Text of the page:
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Celebrating outside the federal courthouse in Dallas after the trial on Oct. 22

Coming up empty

Crime | After 19 days of deliberation, a federal judge declares a mistrial in a landmark terrorism financing case

Issue: "Elephant in the room," Nov. 3, 2007

Years of federal investigation, months of sworn testimony, weeks of jury deliberation, and four days awaiting the release of a sealed verdict culminated in confusion and debacle Oct. 22. The 12-member citizen panel charged with adjudicating the largest terrorism financing case in U.S. history appeared to crumble under stacks of convoluted evidence.

Government attorneys had hoped to establish criminal links between the Palestinian terror group Hamas and the Holy Land Foundation for Relief and Development (HLF), a Dallas-based Muslim charity shut down by authorities in 2001. Instead, prosecutors overwhelmed jurors, frustrated observers, and provoked a mistrial. "They just put too much on us to deal with," juror William Neal told the Dallas Morning News. "It was a waste of my time to go this long and come out empty."

Initially, U.S. District Judge A. Joe Fish read a verdict that seemed only half empty: The ruling acquitted one of the six HLF defendants, found two others innocent of most charges, and deadlocked on the remaining three. But during the judge's subsequent routine polling of the jury, three members balked on their previous positions, apparently unaware of what they had voted for during deliberations. Given an hour to resolve the conflict, the jury failed and left Fish few options but to declare a mistrial.

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Celebration ensued from supporters of the HLF and members of several prominent Muslim groups named as unindicted co-conspirators in the case. Nihad Awad, executive director of the Council on American-Islamic Relations (CAIR), compared the trial to McCarthyism in the 1950s. CAIR Board Chairman Parvez Ahmed expressed gratitude to the jury for seeing through charges that he believes were "based on fear, not facts."

But such statements of victory could prove premature. None of the six defendants was exonerated of the charges. And lead prosecutor Jim Jacks told the judge that the Department of Justice intends to retry the case.

Steve Emerson, executive director of the Investigative Project on Terrorism and author of six books on terrorism and national security, is hopeful that convictions may still lie ahead, given the body of evidence presented at trial. He considers distasteful the celebratory reaction from unindicted Muslim groups such as CAIR and the Islamic Society of North America (ISNA). "They're celebrating people that commit murder and that openly proclaim their affiliation with Hamas," he said. "It's like openly celebrating the acquittal of David Duke."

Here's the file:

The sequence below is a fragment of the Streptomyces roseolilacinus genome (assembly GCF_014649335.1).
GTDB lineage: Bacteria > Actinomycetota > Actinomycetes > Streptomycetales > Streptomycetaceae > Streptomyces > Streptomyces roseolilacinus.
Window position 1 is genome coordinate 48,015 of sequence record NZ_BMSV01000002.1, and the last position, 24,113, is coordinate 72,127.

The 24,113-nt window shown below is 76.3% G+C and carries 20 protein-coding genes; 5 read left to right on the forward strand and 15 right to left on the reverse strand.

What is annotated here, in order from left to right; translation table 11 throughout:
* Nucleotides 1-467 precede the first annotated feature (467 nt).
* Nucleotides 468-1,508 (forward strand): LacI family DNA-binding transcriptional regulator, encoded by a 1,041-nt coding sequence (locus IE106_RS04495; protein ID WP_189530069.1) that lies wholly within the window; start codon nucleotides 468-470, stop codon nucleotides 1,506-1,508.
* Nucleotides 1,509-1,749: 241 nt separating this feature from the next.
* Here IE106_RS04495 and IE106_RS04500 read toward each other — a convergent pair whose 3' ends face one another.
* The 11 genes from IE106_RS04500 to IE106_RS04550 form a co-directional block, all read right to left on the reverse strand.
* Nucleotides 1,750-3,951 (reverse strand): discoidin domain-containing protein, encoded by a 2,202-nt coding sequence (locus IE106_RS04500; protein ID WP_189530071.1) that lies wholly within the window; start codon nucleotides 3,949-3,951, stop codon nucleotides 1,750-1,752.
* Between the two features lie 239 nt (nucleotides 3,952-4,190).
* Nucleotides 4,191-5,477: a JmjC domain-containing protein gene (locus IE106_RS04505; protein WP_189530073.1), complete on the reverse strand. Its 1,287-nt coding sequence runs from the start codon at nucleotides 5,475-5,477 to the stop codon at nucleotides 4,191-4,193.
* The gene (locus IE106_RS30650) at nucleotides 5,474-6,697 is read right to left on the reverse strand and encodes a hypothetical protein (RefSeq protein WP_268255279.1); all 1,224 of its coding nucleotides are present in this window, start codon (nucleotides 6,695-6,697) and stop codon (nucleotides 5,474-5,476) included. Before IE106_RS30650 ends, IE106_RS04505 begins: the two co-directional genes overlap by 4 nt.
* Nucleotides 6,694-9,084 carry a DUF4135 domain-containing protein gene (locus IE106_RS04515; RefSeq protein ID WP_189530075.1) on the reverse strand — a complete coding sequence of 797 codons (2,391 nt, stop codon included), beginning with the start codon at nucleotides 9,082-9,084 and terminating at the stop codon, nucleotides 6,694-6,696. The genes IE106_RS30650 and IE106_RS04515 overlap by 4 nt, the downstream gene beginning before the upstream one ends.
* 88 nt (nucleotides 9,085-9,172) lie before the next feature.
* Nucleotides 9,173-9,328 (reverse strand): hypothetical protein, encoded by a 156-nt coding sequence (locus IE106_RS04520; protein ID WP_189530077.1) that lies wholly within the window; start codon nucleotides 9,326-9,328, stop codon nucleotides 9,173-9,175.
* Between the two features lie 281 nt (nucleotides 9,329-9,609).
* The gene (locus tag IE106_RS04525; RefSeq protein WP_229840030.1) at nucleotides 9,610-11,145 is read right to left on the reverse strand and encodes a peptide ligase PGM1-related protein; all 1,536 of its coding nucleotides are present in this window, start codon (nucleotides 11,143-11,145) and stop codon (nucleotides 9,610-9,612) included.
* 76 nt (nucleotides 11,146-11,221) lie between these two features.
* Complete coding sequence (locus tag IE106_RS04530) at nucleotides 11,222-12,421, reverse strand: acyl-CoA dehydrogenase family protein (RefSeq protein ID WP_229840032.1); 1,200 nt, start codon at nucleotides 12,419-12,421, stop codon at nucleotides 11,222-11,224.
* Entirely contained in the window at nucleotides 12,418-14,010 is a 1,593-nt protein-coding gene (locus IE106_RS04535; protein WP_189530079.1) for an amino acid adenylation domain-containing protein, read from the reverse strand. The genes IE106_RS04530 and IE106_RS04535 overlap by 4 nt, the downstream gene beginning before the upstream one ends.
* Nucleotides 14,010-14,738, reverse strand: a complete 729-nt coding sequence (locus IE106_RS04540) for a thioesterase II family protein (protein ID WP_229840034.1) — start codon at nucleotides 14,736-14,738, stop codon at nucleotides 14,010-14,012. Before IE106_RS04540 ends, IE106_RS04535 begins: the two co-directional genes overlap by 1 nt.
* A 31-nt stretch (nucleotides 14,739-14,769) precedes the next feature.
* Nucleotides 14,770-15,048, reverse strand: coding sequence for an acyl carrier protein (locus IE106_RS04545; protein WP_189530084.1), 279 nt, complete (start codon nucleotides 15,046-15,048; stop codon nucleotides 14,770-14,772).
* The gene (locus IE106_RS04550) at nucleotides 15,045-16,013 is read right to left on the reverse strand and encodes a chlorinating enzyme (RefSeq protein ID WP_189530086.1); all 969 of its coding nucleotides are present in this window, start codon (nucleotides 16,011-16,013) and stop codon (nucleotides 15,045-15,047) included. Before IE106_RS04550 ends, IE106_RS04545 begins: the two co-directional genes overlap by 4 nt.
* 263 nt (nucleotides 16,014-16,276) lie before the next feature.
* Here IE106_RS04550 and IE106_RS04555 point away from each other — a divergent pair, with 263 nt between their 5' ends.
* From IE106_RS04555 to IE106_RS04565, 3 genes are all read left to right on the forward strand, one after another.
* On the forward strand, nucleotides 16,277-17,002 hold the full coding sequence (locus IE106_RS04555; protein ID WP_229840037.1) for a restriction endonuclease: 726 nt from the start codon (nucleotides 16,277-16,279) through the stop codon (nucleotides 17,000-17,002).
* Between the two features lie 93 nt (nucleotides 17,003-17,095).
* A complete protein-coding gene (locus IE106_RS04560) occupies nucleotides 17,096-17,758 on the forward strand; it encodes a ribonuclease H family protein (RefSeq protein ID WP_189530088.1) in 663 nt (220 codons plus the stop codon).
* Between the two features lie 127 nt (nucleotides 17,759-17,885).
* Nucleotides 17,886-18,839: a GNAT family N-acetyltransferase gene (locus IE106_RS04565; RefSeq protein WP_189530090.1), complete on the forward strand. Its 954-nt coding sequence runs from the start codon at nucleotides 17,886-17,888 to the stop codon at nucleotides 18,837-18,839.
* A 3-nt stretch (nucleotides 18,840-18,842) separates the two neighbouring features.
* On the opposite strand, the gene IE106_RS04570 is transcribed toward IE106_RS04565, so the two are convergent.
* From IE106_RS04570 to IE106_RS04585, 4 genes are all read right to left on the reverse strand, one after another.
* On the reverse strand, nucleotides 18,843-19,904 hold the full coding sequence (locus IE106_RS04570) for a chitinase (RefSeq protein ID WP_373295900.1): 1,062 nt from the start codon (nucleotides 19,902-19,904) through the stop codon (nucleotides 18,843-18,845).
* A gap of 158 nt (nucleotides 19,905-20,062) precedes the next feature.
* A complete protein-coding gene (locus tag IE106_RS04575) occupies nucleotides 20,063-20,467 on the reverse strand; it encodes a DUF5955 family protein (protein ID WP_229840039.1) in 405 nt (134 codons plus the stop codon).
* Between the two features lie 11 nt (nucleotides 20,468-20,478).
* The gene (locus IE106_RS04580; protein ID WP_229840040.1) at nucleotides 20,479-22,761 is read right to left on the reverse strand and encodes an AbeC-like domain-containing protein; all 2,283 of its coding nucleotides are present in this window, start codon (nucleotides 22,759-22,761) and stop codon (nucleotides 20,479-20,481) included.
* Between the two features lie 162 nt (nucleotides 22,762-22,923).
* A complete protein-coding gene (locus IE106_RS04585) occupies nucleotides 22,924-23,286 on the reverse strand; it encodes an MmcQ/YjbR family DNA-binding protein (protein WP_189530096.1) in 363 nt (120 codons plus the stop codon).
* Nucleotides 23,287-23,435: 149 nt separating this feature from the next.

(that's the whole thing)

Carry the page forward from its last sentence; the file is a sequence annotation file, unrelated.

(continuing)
Emerson told WORLD neither side can rightly claim victory, calling the result a draw. But he admitted that the mistrial could carry negative ramifications for the prospect of future terror financing prosecutions: "You always become gun-shy when you don't win."

The justice department has now failed to win several recent high-profile cases against U.S.-based groups and individuals with suspected ties to terrorist organizations. This past February, an Illinois jury acquitted Chicago businessman Muhammad Salah of charges that he funneled money to Hamas for the purchase of weapons. In 2005, University of South Florida professor Sami Al-Arian received a not-guilty verdict on a charge of conspiring to murder people overseas.

Muslim civil-rights groups point to such defeats in accusing the government of conducting witch hunts. But the Justice Department is not without convictions. And the scrutiny of public trials can often expose shady networks enough to halt illegal activity, no matter whether or not jurors convict.

Indeed, government officials achieved much of their aim in the Holy Land case six years ago, when President George W. Bush froze the charity's assets and closed down its operation. Not until 2004 did U.S. attorneys indict the foundation's leaders. In a statement at that time Attorney General John Ashcroft said, "This prosecution sends a clear message: There is no distinction between those who carry out terrorist attacks and those who knowingly finance terrorist attacks. The United States will ensure that both terrorists and their financiers meet the same, certain justice."

Alberto Gonzales maintained that aggressive posture toward terror suspects throughout his tenure atop the justice department. Much of the debate over whether to confirm new attorney general nominee Michael Mukasey centers on his philosophy for conducting terror-related investigations, specifically whether the president can authorize warrantless wiretaps on calls routed through the United States.

Wiretapping, albeit court-sanctioned, played an important role in building a case against HLF. Government attorneys cited hundreds of bugged conversations, internal memos, and banking records in an effort to prove that HLF operated as a front group for Hamas fundraising in the United States. The prosecution alleged that $12 million has flowed from Holy Land to Hamas since 1995, when the government labeled Hamas a terrorist organization.

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